How can I present my evidence?

First, you can testify. Your own testimony is considered to be “evidence.” You have the right to not testify, but unlike criminal proceedings, your silence may be held against you.

Second, you can submit any evidentiary documentation that directly relates to the findings contained in the indicated report(s). Please bring to the hearing an original and two copies of any document or photograph that you wish to present. Audio or video recordings will be retained by the ALJ. If your hearing is being held pursuant to SSL § 422, you should also be prepared to present evidence regarding any efforts at rehabilitation since the time the report was made.

For example, in an SCR hearing, if you and/or your child or children have completed counseling, treatment, educational or training programs you should bring documentation to establish successful completion. This evidence will be considered in determining if the report is no longer relevant and reasonably related to child care issues. For a more detailed description of guidelines regarding this issue you can review the SCR Stip Packet which has that information.

May I present witnesses to testify on my behalf?

Yes. Your witness testimony should directly relate to the findings contained in the indicated reports(s) or to the issue of whether the report is still relevant. Minor children may not testify.

What should I do if my witness is unable to appear in person or by video/phone?

You may present statements, sworn affidavits or letters from witnesses who cannot appear in person. Letters should be dated, signed and, if possible, acknowledged before a Notary Public. Please be advised that the ALJ can give less weight to such statements, affidavits, or letters because they are not subject to cross-examination.

Is the hearing recorded?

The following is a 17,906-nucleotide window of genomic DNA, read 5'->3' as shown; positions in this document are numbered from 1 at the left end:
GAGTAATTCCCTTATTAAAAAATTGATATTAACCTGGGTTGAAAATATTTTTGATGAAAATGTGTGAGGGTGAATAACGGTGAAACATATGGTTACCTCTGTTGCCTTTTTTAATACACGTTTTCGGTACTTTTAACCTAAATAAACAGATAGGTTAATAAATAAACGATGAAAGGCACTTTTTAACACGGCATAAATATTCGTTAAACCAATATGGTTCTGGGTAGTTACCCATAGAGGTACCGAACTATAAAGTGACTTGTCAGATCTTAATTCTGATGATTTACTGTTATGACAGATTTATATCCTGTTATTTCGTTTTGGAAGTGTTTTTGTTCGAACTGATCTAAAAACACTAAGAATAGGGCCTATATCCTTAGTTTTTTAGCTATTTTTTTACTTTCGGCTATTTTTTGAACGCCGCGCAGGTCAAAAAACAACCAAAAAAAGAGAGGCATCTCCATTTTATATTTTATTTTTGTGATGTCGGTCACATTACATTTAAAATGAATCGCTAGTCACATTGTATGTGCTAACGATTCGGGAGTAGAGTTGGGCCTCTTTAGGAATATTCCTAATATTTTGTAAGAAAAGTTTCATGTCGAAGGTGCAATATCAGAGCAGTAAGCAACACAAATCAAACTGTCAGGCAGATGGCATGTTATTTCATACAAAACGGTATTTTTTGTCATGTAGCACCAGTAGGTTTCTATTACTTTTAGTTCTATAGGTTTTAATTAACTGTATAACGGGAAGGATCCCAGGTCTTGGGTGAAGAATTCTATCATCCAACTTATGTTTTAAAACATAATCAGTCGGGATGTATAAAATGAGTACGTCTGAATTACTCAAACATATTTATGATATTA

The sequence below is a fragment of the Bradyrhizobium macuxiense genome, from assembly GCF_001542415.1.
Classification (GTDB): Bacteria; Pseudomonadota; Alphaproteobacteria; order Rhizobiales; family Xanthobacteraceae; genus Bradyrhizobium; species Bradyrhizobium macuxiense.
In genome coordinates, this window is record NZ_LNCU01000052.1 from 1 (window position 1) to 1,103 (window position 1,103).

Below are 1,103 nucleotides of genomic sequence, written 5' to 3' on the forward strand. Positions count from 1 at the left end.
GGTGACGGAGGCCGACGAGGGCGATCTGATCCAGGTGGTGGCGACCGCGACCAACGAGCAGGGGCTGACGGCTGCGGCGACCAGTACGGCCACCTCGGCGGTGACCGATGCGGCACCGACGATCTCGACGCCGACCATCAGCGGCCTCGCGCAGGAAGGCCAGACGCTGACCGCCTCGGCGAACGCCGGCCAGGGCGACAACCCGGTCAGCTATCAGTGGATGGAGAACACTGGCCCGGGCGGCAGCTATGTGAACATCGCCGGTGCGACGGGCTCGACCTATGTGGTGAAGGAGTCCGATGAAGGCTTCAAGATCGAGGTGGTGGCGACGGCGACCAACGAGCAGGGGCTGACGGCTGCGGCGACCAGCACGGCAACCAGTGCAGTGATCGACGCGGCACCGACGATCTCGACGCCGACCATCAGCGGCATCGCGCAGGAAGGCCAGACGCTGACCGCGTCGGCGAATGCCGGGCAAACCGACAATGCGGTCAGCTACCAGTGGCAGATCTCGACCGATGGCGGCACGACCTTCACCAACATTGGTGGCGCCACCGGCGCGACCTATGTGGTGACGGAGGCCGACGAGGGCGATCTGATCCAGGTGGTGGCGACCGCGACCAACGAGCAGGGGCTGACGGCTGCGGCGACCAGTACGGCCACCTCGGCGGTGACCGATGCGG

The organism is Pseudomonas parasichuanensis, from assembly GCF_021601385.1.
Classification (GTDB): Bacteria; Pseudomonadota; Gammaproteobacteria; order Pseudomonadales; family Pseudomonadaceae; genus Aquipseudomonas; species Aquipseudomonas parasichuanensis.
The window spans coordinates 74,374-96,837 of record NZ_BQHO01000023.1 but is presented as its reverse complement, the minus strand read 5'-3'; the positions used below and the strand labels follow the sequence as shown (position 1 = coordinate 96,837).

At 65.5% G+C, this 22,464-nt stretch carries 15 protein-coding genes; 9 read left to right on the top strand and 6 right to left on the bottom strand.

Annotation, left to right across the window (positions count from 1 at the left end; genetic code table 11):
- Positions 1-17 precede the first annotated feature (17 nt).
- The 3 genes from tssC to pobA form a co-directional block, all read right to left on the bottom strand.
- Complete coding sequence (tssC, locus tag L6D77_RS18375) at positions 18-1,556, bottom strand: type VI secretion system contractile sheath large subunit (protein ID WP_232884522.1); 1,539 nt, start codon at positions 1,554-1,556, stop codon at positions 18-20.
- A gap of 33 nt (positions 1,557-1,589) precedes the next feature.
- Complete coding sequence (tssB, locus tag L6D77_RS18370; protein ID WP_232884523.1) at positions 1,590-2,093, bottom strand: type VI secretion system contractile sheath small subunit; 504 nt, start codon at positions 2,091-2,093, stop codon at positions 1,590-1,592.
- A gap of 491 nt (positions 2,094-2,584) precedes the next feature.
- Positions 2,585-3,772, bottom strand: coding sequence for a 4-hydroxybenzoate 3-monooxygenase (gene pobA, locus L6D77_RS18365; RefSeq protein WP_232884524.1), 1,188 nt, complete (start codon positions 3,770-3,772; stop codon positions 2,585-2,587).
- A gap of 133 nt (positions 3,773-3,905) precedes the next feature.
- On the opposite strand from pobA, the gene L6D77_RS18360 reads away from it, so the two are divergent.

Yes. Speak loudly and clearly. Do not shake or nod your head to answer, and avoid gesturing, because that will not be picked up by the recording device. It is important that people participating in the hearing not talk over one another or at the same time as it will make it difficult to have a full and complete hearing recording transcript.

How will the outcome of my hearing be communicated to me?

Once the hearing is over, a written decision will be mailed to you and to your attorney or other representative if you have one. It is your responsibility to keep our office informed of any change of address.

What happens if the decision I receive says that I won my hearing?

The decision will explain why you won and what the agency action must be to accomplish the outcome of the hearing. It could direct the Agency to take specific action or send the matter back to the Agency to reevaluate its determination, taking into account additional factors raised by you at the hearing.

What happens if the decision says I lost my hearing?

The Agency’s determination will remain in effect. If you still disagree with the determination, you may bring a lawsuit in accordance with Article 78 of the Civil Practice Law and Rules. If you wish to do so and no not know how, you may contact the legal resources available to you such as County Bar Association, Legal Aid, Legal Services, etc. You must start such a lawsuit within four months after the date of the decision.